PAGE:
Post treatment outcomes for adults treated for depression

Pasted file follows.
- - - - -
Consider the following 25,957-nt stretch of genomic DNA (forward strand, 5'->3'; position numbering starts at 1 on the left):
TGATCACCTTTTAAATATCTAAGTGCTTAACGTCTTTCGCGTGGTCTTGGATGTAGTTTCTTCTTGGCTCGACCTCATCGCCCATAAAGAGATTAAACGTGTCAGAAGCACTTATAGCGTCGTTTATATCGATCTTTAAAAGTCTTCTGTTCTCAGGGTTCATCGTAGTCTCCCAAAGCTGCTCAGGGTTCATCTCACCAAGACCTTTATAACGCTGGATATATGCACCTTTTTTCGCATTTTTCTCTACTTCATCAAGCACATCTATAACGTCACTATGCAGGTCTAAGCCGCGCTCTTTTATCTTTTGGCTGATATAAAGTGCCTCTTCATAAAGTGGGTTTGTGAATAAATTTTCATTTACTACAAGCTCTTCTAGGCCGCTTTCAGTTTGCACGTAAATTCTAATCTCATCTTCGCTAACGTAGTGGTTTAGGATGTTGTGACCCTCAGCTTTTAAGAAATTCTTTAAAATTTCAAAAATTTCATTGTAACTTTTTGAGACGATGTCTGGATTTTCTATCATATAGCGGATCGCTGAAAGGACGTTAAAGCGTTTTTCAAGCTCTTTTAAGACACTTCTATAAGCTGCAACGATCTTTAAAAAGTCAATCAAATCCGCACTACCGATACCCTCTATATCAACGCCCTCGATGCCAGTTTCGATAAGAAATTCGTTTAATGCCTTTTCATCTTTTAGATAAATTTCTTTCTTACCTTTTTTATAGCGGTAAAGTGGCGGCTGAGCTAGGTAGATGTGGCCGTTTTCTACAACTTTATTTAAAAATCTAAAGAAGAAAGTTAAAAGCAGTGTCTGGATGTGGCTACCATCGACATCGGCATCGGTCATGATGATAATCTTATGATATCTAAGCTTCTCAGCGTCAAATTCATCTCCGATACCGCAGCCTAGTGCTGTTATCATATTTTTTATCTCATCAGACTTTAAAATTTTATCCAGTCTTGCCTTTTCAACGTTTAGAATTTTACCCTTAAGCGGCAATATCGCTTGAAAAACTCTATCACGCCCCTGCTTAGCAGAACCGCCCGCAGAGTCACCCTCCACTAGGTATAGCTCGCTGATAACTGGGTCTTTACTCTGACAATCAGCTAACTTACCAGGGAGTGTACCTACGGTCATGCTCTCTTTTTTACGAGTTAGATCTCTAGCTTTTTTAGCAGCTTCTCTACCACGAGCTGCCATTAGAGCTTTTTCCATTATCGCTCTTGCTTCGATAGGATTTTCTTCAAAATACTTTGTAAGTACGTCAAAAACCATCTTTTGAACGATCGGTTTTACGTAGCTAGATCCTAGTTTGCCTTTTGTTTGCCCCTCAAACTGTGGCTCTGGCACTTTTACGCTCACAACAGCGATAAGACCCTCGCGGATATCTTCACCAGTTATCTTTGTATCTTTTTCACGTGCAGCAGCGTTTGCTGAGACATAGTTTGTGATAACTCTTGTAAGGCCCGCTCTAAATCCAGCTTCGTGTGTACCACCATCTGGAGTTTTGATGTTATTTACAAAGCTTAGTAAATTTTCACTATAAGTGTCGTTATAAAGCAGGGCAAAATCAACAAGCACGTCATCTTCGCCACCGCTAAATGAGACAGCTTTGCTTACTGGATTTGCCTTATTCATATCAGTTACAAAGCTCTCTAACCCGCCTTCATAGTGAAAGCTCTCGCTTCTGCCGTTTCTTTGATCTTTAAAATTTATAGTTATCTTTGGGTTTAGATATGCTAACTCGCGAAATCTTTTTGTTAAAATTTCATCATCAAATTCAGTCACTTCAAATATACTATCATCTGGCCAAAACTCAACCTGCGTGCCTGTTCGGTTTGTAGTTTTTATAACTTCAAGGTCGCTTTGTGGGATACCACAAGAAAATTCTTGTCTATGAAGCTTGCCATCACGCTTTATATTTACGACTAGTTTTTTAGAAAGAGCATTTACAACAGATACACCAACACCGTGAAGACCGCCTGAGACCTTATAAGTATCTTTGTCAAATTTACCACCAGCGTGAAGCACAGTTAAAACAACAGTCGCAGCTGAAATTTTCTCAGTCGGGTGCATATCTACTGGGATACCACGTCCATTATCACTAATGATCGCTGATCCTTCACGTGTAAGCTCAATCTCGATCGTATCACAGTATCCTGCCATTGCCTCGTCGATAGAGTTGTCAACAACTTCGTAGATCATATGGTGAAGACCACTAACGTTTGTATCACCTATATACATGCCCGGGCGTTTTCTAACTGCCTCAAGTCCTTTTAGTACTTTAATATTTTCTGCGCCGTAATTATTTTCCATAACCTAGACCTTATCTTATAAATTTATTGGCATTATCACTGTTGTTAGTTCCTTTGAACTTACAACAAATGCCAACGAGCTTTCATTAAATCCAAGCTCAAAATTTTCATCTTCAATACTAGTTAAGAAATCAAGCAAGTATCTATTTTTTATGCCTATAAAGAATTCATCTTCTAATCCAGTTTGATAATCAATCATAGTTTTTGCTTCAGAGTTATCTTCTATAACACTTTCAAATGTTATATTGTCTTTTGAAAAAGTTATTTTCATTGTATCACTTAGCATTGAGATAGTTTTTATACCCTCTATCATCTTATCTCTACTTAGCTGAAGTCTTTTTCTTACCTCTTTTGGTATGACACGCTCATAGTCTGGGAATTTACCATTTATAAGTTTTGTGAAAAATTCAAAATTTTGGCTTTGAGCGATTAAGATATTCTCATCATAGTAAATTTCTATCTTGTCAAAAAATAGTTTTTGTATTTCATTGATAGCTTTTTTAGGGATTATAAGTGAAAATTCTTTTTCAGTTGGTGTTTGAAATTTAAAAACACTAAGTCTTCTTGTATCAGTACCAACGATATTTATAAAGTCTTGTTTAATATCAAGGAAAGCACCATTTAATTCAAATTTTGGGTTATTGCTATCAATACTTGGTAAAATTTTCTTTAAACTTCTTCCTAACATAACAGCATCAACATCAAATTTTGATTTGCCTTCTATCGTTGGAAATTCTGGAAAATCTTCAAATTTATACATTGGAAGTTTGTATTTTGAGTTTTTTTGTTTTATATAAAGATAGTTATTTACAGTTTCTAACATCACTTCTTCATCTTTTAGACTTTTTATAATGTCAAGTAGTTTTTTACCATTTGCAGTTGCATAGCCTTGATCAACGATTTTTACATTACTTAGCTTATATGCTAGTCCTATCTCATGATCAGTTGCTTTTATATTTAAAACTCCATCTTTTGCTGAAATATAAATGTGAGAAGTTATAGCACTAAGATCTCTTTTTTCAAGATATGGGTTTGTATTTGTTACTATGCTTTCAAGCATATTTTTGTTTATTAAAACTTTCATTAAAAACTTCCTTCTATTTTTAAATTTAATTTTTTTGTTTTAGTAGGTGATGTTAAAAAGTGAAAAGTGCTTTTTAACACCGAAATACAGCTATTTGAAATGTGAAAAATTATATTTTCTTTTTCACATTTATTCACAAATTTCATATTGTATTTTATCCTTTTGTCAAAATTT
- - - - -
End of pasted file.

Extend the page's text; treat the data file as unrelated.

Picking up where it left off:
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Depression has been cited as the most prevalent of the Axis I disorders affecting upward of 16% of American adults in their lifetimes (Kessler et al., 2005). The literature on effective treatments for depression is substantial, however the follow-up literature that speaks to what happens after treatment ends is much smaller. This thesis describes two studies. The first is an overview of reviews of post-treatment outcomes for adults treated for major depressive disorder (MDD). The second is a narrative systematic review of studies of long-term (at least 12 months) post-treatment outcomes after the completion of treatment for major depressive disorder (MDD). These studies synthesize the available evidence concerning post-treatment outcomes and discuss the limitations of these data. Relapse is a significant issue for many people who respond to treatment with upwards of 50% of people relapsing within a year of the end of treatment, depending on the type of treatment. Some treatments have significant relapse prevention effects, including continued medication treatment, acute and continuation phase CBT, and variations of CBT designed specifically for addressing residual symptoms after acute treatment or specifically aimed at relapse prevention. Given that the risk of relapse after treatment is significant, it should be discussed during acute treatment, as should approaches to reducing the risk of relapse. Recommendations for future research are discussed. Within the overview of reviews, there was considerable consistency across reviews which aided in the formulation of practical recommendations for clinicians and for patients. Examples include provision of education about the probability of relapse and planning for relapse prevention during acute phase treatment. Engaging in continuation and maintenance treatments that are aimed at reducing relapse, and whenever possible, continuing treatment until patients are considered to be in recovery, and not just for a certain period of time, or until the point of remission of symptoms are also recommended to reduce rates of relapse.